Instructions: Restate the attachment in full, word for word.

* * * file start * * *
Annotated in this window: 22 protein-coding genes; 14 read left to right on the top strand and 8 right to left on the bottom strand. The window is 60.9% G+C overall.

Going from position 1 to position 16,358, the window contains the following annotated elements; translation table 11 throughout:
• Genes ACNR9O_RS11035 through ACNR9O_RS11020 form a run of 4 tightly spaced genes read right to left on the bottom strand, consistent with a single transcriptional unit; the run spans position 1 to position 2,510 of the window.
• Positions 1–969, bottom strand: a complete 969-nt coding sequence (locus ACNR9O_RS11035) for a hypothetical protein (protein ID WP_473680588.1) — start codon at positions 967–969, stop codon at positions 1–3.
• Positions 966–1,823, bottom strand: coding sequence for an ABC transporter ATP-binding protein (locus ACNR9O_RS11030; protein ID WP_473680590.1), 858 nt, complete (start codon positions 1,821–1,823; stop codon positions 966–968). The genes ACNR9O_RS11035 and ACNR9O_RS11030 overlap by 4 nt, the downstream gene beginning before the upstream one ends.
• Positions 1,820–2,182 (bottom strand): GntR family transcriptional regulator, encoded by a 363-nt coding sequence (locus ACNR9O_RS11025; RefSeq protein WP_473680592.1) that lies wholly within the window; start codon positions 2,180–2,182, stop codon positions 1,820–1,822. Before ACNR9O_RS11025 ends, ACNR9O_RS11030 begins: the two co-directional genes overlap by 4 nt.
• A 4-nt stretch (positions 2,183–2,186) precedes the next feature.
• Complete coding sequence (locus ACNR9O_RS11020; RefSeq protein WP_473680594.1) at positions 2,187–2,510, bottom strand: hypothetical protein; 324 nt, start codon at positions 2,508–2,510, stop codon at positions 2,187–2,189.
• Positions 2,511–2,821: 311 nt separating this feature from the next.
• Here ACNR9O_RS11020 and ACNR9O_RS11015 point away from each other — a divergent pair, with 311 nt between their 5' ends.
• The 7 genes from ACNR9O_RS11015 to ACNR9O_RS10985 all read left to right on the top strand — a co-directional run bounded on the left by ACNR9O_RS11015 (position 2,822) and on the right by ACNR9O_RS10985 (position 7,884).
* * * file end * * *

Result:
Annotated in this window: 22 protein-coding genes; 14 read left to right on the top strand and 8 right to left on the bottom strand. The window is 60.9% G+C overall.

Going from position 1 to position 16,358, the window contains the following annotated elements; translation table 11 throughout:
• Genes ACNR9O_RS11035 through ACNR9O_RS11020 form a run of 4 tightly spaced genes read right to left on the bottom strand, consistent with a single transcriptional unit; the run spans position 1 to position 2,510 of the window.
• Positions 1–969, bottom strand: a complete 969-nt coding sequence (locus ACNR9O_RS11035) for a hypothetical protein (protein ID WP_473680588.1) — start codon at positions 967–969, stop codon at positions 1–3.
• Positions 966–1,823, bottom strand: coding sequence for an ABC transporter ATP-binding protein (locus ACNR9O_RS11030; protein ID WP_473680590.1), 858 nt, complete (start codon positions 1,821–1,823; stop codon positions 966–968). The genes ACNR9O_RS11035 and ACNR9O_RS11030 overlap by 4 nt, the downstream gene beginning before the upstream one ends.
• Positions 1,820–2,182 (bottom strand): GntR family transcriptional regulator, encoded by a 363-nt coding sequence (locus ACNR9O_RS11025; RefSeq protein WP_473680592.1) that lies wholly within the window; start codon positions 2,180–2,182, stop codon positions 1,820–1,822. Before ACNR9O_RS11025 ends, ACNR9O_RS11030 begins: the two co-directional genes overlap by 4 nt.
• A 4-nt stretch (positions 2,183–2,186) precedes the next feature.
• Complete coding sequence (locus ACNR9O_RS11020; RefSeq protein WP_473680594.1) at positions 2,187–2,510, bottom strand: hypothetical protein; 324 nt, start codon at positions 2,508–2,510, stop codon at positions 2,187–2,189.
• Positions 2,511–2,821: 311 nt separating this feature from the next.
• Here ACNR9O_RS11020 and ACNR9O_RS11015 point away from each other — a divergent pair, with 311 nt between their 5' ends.
• The 7 genes from ACNR9O_RS11015 to ACNR9O_RS10985 all read left to right on the top strand — a co-directional run bounded on the left by ACNR9O_RS11015 (position 2,822) and on the right by ACNR9O_RS10985 (position 7,884).